Zonulin upregulation also is linked to increased intestinal permeability in people with type 1 diabetes and their relatives.8 Interestingly, in these subjects zonulin upregulation occurs before disease development, pointing to an interplay between increased intestinal permeability, environmental exposure to non-self antigens, and the pathogenesis of autoimmunity in people who are genetically susceptible to it.8

Factors contributing to the disruptions in intestinal integrity responsible for leaky gut include food sensitivities/allergies, exposure to environmental toxins, chronic psychological stress, a diet high in sugar and processed foods, alcohol abuse, antibiotics, and anything that results in dysbiosis of the gut microbiota. These factors can all act together to compromise gut barrier function. Athletes are also susceptible to increased intestinal permeability and associated GI problems.9 Other factors that may predispose to the development of leaky gut include consuming a low-fiber or high-fat diet.10,11      

Clinically, I routinely consider supplementation of glutamine and mitochondrial support for athletes that present with either decreased performance or increased GI or allergic symptoms. I find that increased intestinal permeability arising from relative depletion of glutamine, that is normally used for muscle, immune and gut integrity, is often a key clinical consideration. Additionally, subclinical mitochondrial dysfunction may contribute to some athletes manifesting with intestinal permeability changes and decreased exertional performance.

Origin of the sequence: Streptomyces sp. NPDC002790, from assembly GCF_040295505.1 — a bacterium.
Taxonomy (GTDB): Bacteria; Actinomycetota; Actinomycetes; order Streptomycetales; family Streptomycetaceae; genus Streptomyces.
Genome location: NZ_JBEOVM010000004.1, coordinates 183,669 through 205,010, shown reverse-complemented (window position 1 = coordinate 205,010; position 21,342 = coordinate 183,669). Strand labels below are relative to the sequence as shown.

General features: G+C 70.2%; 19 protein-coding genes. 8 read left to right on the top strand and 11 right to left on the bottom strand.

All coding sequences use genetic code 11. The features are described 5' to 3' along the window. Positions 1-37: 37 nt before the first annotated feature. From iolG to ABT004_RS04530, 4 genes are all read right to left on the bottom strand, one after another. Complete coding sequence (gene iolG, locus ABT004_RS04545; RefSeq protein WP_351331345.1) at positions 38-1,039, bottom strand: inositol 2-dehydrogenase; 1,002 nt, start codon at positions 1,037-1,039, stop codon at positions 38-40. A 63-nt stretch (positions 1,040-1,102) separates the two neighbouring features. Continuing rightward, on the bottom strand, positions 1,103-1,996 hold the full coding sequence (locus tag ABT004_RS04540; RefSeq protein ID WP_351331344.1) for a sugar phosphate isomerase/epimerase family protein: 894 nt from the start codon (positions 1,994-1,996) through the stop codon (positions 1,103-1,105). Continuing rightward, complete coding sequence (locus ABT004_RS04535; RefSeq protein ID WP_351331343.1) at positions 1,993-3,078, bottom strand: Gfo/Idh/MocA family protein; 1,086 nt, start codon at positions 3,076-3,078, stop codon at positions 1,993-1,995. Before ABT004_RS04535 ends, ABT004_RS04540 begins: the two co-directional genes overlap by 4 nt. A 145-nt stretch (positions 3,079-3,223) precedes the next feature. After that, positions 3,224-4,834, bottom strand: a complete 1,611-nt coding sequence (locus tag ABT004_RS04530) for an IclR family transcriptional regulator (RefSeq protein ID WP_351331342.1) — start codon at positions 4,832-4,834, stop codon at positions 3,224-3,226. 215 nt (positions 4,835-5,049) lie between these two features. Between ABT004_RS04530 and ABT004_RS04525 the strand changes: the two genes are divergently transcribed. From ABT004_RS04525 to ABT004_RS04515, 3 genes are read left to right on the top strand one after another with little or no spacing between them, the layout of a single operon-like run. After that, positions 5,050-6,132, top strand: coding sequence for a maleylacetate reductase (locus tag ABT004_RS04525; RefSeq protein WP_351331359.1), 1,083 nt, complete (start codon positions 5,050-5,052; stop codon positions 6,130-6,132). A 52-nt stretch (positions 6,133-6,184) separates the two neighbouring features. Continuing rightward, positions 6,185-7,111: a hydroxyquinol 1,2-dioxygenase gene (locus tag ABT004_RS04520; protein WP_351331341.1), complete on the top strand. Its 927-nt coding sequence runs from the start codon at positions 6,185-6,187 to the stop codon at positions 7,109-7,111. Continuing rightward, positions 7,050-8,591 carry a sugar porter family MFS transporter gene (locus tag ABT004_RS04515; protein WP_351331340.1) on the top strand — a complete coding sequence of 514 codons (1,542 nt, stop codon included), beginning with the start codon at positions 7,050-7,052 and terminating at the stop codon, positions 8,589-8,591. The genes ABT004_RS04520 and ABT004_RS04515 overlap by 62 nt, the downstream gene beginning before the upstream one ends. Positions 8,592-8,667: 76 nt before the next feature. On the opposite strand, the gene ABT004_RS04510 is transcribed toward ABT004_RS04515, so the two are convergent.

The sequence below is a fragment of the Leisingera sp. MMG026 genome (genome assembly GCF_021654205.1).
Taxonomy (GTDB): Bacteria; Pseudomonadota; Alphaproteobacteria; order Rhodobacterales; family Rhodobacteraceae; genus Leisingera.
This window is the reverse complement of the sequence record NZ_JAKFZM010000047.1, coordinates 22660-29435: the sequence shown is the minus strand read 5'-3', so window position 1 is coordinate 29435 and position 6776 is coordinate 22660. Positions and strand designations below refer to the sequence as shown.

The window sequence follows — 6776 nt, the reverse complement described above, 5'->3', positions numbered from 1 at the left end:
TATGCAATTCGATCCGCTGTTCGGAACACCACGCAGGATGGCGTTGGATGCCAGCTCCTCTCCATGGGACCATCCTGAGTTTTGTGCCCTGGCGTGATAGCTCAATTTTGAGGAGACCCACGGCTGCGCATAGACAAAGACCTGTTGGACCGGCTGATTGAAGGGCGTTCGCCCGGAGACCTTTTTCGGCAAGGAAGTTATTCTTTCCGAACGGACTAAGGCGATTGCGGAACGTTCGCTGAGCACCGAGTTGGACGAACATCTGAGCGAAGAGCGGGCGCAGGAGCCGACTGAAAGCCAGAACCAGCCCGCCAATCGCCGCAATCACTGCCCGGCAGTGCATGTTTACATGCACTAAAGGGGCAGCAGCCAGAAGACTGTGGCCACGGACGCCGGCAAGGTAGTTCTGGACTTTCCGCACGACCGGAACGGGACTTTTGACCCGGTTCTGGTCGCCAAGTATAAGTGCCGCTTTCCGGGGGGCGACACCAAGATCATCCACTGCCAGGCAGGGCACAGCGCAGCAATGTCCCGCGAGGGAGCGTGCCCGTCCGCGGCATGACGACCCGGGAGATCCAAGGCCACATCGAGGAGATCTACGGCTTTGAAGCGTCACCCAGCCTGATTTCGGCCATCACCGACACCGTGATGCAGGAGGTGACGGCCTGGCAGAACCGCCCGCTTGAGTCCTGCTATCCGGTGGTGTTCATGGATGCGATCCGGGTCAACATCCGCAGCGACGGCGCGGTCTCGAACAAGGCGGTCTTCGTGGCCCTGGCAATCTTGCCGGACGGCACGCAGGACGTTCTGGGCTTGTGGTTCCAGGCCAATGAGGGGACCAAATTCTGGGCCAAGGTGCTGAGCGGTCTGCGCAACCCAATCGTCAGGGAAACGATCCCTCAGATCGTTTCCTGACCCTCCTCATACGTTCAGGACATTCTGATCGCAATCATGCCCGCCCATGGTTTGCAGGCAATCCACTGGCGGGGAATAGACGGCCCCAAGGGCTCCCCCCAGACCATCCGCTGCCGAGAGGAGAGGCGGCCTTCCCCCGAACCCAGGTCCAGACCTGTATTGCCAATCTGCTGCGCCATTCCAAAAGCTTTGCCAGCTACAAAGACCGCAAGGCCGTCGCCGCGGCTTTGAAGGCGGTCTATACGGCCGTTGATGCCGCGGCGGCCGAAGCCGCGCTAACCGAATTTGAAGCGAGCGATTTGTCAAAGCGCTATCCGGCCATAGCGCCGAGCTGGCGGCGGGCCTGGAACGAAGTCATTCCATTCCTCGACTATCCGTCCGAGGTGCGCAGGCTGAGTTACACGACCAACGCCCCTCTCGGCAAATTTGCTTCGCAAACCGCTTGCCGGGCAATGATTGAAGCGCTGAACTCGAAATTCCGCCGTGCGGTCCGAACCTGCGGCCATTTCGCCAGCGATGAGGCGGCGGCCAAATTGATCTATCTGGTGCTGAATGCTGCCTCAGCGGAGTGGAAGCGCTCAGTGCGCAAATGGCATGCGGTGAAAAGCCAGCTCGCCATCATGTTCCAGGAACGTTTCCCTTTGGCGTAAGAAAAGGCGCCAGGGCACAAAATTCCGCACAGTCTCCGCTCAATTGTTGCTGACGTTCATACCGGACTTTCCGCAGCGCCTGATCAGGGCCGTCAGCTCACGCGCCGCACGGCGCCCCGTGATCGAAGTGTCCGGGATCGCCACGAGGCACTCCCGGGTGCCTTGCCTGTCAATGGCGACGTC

The Catch-22 of Leaky Gut

As discussed, many factors can lead to leaky gut. However, intestinal permeability can also cause those same factors, to begin with, or make them worse, leading to a vicious cycle. For example, dysbiosis of the gut microbiota contributes to leaky gut.12,13  Intestinal microbiota assist with the production of short-chain fatty acids (SCFAs), which provide fuel for colonocytes and are important for gut health.14 At the same time that dysbiosis of the microbiota can result in leaky gut, increased intestinal permeability can exacerbate the imbalance in gut microbiota by encouraging microbial translocation into the systemic circulation and by inducing an inflammatory state,15 which is associated with dysbiosis.16

Likewise, there is a bidirectional interplay between food allergies/sensitivities and leaky gut, which is why I employ IgG/IgA testing for food allergies/intolerances in patients at risk for leaky gut. Impaired gut barrier function leading to leaky gut is involved in the development of food allergies/intolerances. This occurs when increased intestinal permeability allows undigested food particles to translocate into the bloodstream, where the immune system launches an assault on what it perceives to be a foreign, harmful substance. Conversely, food allergies/sensitivities can play a role in the etiology of intestinal permeability.17 As I noted earlier in this article, exposure to food components such as gliadin upregulates zonulin. This ability to upregulate zonulin is an indication that food antigens are involved in tight-junction dysfunction.